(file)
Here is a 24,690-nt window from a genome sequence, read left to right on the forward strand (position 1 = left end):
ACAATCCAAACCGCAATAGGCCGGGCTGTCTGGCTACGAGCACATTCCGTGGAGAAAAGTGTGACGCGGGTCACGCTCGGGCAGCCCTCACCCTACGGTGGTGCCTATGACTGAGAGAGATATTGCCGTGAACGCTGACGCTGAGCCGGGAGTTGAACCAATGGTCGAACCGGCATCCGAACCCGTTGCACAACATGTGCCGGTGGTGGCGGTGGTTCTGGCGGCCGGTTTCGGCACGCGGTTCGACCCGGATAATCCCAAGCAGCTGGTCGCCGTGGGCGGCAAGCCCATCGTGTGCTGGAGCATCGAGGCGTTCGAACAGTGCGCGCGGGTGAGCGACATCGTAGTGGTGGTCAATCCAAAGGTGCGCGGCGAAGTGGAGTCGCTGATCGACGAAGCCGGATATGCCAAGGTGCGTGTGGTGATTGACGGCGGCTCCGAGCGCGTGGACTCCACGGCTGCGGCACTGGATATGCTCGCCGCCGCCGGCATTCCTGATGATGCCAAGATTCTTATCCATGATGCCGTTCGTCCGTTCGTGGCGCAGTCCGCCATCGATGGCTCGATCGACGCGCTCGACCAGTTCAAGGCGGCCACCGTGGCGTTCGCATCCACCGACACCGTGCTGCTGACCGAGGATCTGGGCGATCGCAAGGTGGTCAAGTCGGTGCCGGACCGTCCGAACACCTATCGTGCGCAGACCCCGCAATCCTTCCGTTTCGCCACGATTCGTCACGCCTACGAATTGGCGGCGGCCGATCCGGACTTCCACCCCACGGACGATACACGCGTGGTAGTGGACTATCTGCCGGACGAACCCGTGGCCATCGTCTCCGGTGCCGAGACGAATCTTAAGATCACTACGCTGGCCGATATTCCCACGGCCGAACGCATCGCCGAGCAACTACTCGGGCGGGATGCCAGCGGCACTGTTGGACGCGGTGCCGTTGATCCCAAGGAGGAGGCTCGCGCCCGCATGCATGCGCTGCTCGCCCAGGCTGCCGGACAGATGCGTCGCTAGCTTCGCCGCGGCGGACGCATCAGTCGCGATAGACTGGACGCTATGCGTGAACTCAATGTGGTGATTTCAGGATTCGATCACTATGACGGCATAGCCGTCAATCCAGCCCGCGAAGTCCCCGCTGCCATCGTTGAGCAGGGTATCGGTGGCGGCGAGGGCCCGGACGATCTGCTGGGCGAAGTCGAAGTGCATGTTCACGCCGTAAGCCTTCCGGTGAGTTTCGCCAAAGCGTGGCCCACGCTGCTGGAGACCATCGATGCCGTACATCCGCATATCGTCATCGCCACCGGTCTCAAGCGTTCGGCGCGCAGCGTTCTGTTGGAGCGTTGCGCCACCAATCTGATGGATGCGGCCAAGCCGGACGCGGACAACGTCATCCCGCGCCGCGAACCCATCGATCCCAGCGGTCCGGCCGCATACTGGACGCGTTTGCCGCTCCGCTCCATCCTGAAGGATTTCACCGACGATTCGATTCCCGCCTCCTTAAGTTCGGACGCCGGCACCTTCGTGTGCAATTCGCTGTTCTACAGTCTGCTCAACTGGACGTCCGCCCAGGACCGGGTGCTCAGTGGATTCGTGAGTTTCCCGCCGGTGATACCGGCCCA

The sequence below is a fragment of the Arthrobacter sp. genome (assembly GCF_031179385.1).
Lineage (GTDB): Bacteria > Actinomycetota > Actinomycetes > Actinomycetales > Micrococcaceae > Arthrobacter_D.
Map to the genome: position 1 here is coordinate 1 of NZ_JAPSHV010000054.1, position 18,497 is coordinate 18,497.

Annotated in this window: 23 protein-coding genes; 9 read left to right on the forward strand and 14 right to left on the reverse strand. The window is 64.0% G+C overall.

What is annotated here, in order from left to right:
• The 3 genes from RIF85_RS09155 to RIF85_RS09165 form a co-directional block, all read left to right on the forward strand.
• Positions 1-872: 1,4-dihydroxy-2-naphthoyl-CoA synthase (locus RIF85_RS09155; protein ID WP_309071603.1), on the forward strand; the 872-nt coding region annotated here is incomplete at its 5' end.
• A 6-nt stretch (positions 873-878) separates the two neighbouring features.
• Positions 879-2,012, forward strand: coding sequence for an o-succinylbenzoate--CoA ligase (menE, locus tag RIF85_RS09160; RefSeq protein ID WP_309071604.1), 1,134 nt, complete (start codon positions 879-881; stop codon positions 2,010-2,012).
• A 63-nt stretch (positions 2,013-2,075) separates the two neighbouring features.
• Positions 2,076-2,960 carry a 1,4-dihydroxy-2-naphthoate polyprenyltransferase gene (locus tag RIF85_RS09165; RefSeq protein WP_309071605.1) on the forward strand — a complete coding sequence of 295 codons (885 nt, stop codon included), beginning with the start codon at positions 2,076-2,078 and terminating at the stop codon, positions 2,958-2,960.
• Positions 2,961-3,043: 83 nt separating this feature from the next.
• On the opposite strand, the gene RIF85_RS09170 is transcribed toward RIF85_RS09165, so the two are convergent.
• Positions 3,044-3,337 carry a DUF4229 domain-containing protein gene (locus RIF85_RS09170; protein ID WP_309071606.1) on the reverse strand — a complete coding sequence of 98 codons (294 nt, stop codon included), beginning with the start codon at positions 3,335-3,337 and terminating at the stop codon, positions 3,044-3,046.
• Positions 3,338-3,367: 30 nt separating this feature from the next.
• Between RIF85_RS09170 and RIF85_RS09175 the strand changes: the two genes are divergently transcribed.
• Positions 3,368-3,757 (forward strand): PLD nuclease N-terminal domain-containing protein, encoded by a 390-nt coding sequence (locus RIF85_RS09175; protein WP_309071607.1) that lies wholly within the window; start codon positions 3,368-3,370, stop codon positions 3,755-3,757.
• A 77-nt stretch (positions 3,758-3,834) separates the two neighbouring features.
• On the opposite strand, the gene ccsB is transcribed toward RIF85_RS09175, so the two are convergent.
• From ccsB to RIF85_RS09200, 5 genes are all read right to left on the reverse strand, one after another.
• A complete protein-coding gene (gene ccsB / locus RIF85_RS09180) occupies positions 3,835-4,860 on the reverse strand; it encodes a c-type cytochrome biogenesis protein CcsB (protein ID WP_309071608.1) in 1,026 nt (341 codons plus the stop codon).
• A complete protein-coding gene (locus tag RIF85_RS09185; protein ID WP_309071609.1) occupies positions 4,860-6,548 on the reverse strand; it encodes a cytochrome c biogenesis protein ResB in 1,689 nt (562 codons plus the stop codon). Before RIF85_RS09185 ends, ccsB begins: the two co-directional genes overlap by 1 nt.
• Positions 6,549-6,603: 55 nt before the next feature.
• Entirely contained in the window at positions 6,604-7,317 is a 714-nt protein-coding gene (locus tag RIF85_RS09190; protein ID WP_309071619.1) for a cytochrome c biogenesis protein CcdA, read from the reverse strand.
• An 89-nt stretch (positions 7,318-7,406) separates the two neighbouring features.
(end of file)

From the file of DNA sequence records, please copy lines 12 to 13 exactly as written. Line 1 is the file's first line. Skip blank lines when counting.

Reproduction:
• A 63-nt stretch (positions 2,013-2,075) separates the two neighbouring features.
• Positions 2,076-2,960 carry a 1,4-dihydroxy-2-naphthoate polyprenyltransferase gene (locus tag RIF85_RS09165; RefSeq protein WP_309071605.1) on the forward strand — a complete coding sequence of 295 codons (885 nt, stop codon included), beginning with the start codon at positions 2,076-2,078 and terminating at the stop codon, positions 2,958-2,960.